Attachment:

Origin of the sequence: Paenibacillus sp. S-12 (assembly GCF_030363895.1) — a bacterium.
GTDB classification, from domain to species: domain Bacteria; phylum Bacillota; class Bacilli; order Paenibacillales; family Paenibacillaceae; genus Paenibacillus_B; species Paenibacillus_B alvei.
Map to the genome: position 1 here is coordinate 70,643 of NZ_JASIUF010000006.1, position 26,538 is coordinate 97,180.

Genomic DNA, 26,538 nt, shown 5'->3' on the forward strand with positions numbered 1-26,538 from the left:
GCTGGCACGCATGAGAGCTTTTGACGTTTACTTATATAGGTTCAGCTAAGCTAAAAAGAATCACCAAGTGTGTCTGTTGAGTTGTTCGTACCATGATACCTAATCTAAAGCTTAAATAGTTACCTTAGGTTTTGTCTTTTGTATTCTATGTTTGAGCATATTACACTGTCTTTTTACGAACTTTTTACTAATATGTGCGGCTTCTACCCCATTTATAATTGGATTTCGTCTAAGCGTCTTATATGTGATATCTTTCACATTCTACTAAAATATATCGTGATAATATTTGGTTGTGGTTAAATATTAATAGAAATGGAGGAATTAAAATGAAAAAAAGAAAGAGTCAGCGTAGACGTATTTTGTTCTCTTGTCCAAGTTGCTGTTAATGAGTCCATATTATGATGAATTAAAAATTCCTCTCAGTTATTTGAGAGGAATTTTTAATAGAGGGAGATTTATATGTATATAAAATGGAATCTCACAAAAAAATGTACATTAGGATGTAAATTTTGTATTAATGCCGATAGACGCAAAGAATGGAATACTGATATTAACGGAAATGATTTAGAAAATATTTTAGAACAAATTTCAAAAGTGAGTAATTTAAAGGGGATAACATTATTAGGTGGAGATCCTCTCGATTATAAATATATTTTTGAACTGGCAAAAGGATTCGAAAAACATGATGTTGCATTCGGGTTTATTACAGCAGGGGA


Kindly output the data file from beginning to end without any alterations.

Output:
Origin of the sequence: Paenibacillus sp. S-12 (assembly GCF_030363895.1) — a bacterium.
GTDB classification, from domain to species: domain Bacteria; phylum Bacillota; class Bacilli; order Paenibacillales; family Paenibacillaceae; genus Paenibacillus_B; species Paenibacillus_B alvei.
Map to the genome: position 1 here is coordinate 70,643 of NZ_JASIUF010000006.1, position 26,538 is coordinate 97,180.

Genomic DNA, 26,538 nt, shown 5'->3' on the forward strand with positions numbered 1-26,538 from the left:
GCTGGCACGCATGAGAGCTTTTGACGTTTACTTATATAGGTTCAGCTAAGCTAAAAAGAATCACCAAGTGTGTCTGTTGAGTTGTTCGTACCATGATACCTAATCTAAAGCTTAAATAGTTACCTTAGGTTTTGTCTTTTGTATTCTATGTTTGAGCATATTACACTGTCTTTTTACGAACTTTTTACTAATATGTGCGGCTTCTACCCCATTTATAATTGGATTTCGTCTAAGCGTCTTATATGTGATATCTTTCACATTCTACTAAAATATATCGTGATAATATTTGGTTGTGGTTAAATATTAATAGAAATGGAGGAATTAAAATGAAAAAAAGAAAGAGTCAGCGTAGACGTATTTTGTTCTCTTGTCCAAGTTGCTGTTAATGAGTCCATATTATGATGAATTAAAAATTCCTCTCAGTTATTTGAGAGGAATTTTTAATAGAGGGAGATTTATATGTATATAAAATGGAATCTCACAAAAAAATGTACATTAGGATGTAAATTTTGTATTAATGCCGATAGACGCAAAGAATGGAATACTGATATTAACGGAAATGATTTAGAAAATATTTTAGAACAAATTTCAAAAGTGAGTAATTTAAAGGGGATAACATTATTAGGTGGAGATCCTCTCGATTATAAATATATTTTTGAACTGGCAAAAGGATTCGAAAAACATGATGTTGCATTCGGGTTTATTACAGCAGGGGA